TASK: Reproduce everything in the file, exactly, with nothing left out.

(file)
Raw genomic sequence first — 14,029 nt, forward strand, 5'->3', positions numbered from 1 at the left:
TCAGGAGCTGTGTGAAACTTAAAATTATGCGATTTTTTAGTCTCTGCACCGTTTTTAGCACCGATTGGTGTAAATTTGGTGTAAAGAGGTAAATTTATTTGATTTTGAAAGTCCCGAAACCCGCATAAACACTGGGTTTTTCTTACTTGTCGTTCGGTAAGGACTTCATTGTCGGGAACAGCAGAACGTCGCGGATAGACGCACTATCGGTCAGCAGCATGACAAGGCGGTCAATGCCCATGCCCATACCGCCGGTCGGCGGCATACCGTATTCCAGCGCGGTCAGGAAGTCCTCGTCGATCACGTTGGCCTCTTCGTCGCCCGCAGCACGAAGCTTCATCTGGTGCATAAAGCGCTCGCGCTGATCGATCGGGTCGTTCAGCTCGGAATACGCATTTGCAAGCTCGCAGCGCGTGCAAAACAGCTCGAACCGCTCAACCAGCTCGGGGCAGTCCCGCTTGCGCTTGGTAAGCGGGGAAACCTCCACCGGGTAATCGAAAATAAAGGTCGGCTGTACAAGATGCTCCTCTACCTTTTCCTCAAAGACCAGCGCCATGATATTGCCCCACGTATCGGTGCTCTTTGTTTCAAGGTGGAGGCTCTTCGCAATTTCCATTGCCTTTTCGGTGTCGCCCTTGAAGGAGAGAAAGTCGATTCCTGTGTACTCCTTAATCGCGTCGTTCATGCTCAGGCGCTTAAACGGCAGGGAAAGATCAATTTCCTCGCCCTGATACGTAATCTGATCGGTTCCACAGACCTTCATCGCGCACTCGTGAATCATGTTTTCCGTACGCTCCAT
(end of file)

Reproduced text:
Raw genomic sequence first — 14,029 nt, forward strand, 5'->3', positions numbered from 1 at the left:
TCAGGAGCTGTGTGAAACTTAAAATTATGCGATTTTTTAGTCTCTGCACCGTTTTTAGCACCGATTGGTGTAAATTTGGTGTAAAGAGGTAAATTTATTTGATTTTGAAAGTCCCGAAACCCGCATAAACACTGGGTTTTTCTTACTTGTCGTTCGGTAAGGACTTCATTGTCGGGAACAGCAGAACGTCGCGGATAGACGCACTATCGGTCAGCAGCATGACAAGGCGGTCAATGCCCATGCCCATACCGCCGGTCGGCGGCATACCGTATTCCAGCGCGGTCAGGAAGTCCTCGTCGATCACGTTGGCCTCTTCGTCGCCCGCAGCACGAAGCTTCATCTGGTGCATAAAGCGCTCGCGCTGATCGATCGGGTCGTTCAGCTCGGAATACGCATTTGCAAGCTCGCAGCGCGTGCAAAACAGCTCGAACCGCTCAACCAGCTCGGGGCAGTCCCGCTTGCGCTTGGTAAGCGGGGAAACCTCCACCGGGTAATCGAAAATAAAGGTCGGCTGTACAAGATGCTCCTCTACCTTTTCCTCAAAGACCAGCGCCATGATATTGCCCCACGTATCGGTGCTCTTTGTTTCAAGGTGGAGGCTCTTCGCAATTTCCATTGCCTTTTCGGTGTCGCCCTTGAAGGAGAGAAAGTCGATTCCTGTGTACTCCTTAATCGCGTCGTTCATGCTCAGGCGCTTAAACGGCAGGGAAAGATCAATTTCCTCGCCCTGATACGTAATCTGATCGGTTCCACAGACCTTCATCGCGCACTCGTGAATCATGTTTTCCGTACGCTCCAT